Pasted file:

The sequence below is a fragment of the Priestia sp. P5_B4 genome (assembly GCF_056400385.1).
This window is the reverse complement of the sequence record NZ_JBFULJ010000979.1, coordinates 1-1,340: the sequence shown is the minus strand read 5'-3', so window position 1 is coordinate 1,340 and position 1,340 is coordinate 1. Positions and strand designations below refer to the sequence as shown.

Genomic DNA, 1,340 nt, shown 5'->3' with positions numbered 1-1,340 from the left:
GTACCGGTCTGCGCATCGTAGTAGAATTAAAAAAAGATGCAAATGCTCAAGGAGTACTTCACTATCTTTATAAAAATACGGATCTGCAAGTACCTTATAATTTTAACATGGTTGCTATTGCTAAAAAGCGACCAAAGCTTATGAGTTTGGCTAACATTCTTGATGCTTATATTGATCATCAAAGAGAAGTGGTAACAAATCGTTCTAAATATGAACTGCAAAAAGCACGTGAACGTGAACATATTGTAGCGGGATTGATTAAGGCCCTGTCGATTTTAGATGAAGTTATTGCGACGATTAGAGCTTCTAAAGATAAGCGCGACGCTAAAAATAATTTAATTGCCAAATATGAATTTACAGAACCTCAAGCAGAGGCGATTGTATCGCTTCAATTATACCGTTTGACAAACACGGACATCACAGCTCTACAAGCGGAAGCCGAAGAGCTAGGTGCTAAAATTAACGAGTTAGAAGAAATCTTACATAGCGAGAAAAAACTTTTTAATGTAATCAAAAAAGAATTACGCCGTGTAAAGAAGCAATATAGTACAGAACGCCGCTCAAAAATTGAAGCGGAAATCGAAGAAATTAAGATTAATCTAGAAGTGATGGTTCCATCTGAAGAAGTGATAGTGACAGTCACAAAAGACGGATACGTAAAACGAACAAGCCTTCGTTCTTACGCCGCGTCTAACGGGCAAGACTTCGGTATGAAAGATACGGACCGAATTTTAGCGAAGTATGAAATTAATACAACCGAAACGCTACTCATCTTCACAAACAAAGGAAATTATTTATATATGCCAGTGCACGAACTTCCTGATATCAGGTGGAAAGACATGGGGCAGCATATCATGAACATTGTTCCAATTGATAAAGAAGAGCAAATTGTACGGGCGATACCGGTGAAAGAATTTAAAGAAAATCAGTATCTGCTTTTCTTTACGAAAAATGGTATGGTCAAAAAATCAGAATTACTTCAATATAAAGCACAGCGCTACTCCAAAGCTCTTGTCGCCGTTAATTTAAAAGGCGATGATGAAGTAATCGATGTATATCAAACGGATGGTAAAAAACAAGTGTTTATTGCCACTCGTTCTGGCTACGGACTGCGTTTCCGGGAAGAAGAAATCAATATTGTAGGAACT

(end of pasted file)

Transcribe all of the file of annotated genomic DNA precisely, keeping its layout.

The sequence below is a fragment of the Priestia sp. P5_B4 genome (assembly GCF_056400385.1).
This window is the reverse complement of the sequence record NZ_JBFULJ010000979.1, coordinates 1-1,340: the sequence shown is the minus strand read 5'-3', so window position 1 is coordinate 1,340 and position 1,340 is coordinate 1. Positions and strand designations below refer to the sequence as shown.

Genomic DNA, 1,340 nt, shown 5'->3' with positions numbered 1-1,340 from the left:
GTACCGGTCTGCGCATCGTAGTAGAATTAAAAAAAGATGCAAATGCTCAAGGAGTACTTCACTATCTTTATAAAAATACGGATCTGCAAGTACCTTATAATTTTAACATGGTTGCTATTGCTAAAAAGCGACCAAAGCTTATGAGTTTGGCTAACATTCTTGATGCTTATATTGATCATCAAAGAGAAGTGGTAACAAATCGTTCTAAATATGAACTGCAAAAAGCACGTGAACGTGAACATATTGTAGCGGGATTGATTAAGGCCCTGTCGATTTTAGATGAAGTTATTGCGACGATTAGAGCTTCTAAAGATAAGCGCGACGCTAAAAATAATTTAATTGCCAAATATGAATTTACAGAACCTCAAGCAGAGGCGATTGTATCGCTTCAATTATACCGTTTGACAAACACGGACATCACAGCTCTACAAGCGGAAGCCGAAGAGCTAGGTGCTAAAATTAACGAGTTAGAAGAAATCTTACATAGCGAGAAAAAACTTTTTAATGTAATCAAAAAAGAATTACGCCGTGTAAAGAAGCAATATAGTACAGAACGCCGCTCAAAAATTGAAGCGGAAATCGAAGAAATTAAGATTAATCTAGAAGTGATGGTTCCATCTGAAGAAGTGATAGTGACAGTCACAAAAGACGGATACGTAAAACGAACAAGCCTTCGTTCTTACGCCGCGTCTAACGGGCAAGACTTCGGTATGAAAGATACGGACCGAATTTTAGCGAAGTATGAAATTAATACAACCGAAACGCTACTCATCTTCACAAACAAAGGAAATTATTTATATATGCCAGTGCACGAACTTCCTGATATCAGGTGGAAAGACATGGGGCAGCATATCATGAACATTGTTCCAATTGATAAAGAAGAGCAAATTGTACGGGCGATACCGGTGAAAGAATTTAAAGAAAATCAGTATCTGCTTTTCTTTACGAAAAATGGTATGGTCAAAAAATCAGAATTACTTCAATATAAAGCACAGCGCTACTCCAAAGCTCTTGTCGCCGTTAATTTAAAAGGCGATGATGAAGTAATCGATGTATATCAAACGGATGGTAAAAAACAAGTGTTTATTGCCACTCGTTCTGGCTACGGACTGCGTTTCCGGGAAGAAGAAATCAATATTGTAGGAACT